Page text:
But the nuances and truth are easily hidden in the sloganeering and partisan media on such a complex issue. The GOP wants to trick the country into believing that Democrats are spending it in bankruptcy and are single-handedly responsible for racking up a national debt that now sits at nearly $29 trillion.

McConnell wants to force Democrats to use reconciliation to raise the debt limit on their own without Republican votes because it would complicate the already treacherous task of passing Biden’s $3.5 trillion social spending plan, which critical to the success of his presidency. Republicans aren’t even trying to hide what they’re doing—namely, to take hold of the economy and dent the Democratic agenda for the well-being of millions of Americans.

John Cornyn, a member of the GOP leadership, said, “We have no reason to help facilitate poor policy that we disagree with, and so they have little time to pass the debt threshold through reconciliation.” Seems like.” , told Granthshala’s Manu Raju on Monday.

Republicans’ argument, however, that the debt limit needs to be raised to pay for Biden’s program is wrong. It would also need to be expanded to pay for existing obligations incurred by Congress without any further government spending. Democrats claim their current plans will be paid for by tax increases on corporations and the wealthy have yet to be independently tested.

Not only are GOP senators refusing to offer any votes to raise the borrowing limit, they are committed to using the Senate filibuster so Democrats can accomplish this quickly and easily by a 50-50 Senate majority. Can not – an openly hypocritical move.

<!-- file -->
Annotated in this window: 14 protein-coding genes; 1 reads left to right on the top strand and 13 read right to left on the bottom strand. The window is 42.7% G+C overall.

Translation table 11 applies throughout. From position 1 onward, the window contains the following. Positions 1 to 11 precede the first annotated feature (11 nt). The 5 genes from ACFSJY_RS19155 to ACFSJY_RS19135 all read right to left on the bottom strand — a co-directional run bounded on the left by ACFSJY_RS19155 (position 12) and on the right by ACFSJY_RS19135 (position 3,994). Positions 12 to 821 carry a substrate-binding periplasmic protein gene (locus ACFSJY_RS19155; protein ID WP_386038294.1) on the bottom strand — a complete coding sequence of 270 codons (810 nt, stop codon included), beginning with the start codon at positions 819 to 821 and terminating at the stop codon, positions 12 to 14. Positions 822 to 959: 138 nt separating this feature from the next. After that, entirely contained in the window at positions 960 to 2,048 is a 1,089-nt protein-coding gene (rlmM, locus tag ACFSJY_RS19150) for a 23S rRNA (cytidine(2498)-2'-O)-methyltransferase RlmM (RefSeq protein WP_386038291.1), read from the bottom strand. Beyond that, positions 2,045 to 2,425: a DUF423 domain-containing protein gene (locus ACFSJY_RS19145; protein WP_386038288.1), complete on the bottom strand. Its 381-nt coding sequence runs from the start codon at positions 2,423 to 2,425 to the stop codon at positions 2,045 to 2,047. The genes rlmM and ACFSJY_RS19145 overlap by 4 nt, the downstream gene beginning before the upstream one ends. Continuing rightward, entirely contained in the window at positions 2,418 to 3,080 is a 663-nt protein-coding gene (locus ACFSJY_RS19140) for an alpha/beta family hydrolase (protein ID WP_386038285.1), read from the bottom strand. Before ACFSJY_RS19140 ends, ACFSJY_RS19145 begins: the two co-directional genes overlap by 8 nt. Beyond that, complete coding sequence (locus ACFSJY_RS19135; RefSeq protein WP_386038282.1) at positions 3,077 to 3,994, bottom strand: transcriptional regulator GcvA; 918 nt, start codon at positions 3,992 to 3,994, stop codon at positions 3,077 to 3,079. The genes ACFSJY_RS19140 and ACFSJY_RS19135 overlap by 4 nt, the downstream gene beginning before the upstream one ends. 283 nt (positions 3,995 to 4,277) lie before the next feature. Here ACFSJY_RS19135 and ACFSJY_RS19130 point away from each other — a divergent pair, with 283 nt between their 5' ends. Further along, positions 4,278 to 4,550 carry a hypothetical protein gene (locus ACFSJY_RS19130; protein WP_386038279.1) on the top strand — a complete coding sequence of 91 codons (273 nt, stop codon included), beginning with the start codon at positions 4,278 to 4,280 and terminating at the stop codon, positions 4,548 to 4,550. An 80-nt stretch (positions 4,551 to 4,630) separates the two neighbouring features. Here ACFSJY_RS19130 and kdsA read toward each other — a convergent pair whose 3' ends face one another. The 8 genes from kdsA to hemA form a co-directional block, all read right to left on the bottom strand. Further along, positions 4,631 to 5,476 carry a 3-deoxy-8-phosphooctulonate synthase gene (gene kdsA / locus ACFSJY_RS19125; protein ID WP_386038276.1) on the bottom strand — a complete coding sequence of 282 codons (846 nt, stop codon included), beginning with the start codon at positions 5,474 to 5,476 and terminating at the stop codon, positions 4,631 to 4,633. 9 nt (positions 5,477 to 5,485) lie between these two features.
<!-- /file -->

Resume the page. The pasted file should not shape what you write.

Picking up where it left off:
McConnell has used minority Democratic votes in previous bipartisan budget deals to share the pain of lifting debt limits. But he is now forgotten by the minority leader, as has his previous statement that America should refrain from playing the game with credit.

For example, lauding a bipartisan budget deal in 2019 that also raised the debt ceiling, McConnell, then majority leader, said the measure “secures the full confidence and credit of our nation and This ensures that Congress will not throw such unnecessary gulf. Job growth and the gears of a thriving economy.”

Why loan limit should be increased

If the borrowing limit is not raised by the middle of the month, Washington will not be able to pay its bills.
The army could go without pay. The Social Security check will dry up. Mortgages, car loans and credit card bills will be more expensive. Millions of Americans could lose their jobs and the pandemic would be over. Since the stability of the US debt is the cornerstone of the global economy, a default by Washington could put the rest of the world in jeopardy.

But in the narrow count of the Senate minority leader, it would all be Biden’s fault — and likely further injure an already faltering presidency. And in the end, McConnell is probably calculating that Democrats will never let it go that far and compromise their own goals given the devastating impact of the loan default.

Still, given McConnell’s well-earned reputation for being impervious to political shame and pressure, Senate Democrats must face the question of why he waited so long to act. Playing chicken with a Kentucky senator is usually a losing proposition.

It appears that Senate Majority Leader Chuck Schumer is himself trying to play a McConnell-style game to upset Republicans with intense pressure to act to avert the disaster. The question now is whether the New York senator will allow the economy to go off the cliff to see if his bet that the GOP will pay a price is correct.

Schumer said Monday that it was imperative to get a bill raising the debt ceiling on Biden’s table by the end of the week — and he is arranging a vote on a bill already passed by the House that would do so.

“We’re not asking Republicans to support it when it comes time for the vote,” Schumer said. We just say get out of the way because Democrats pass it on their own.

But with the certainty that Republicans will not play ball, the bill will fall short of a filibuster-proof majority of 60 votes – and further shake markets and observers watching America with alarm from abroad.

And finally, since McConnell has taken over both the White House and both houses of Congress, Democrats have an institutional responsibility to act—even if, as always, the Senate minority leader appears to be an incumbent.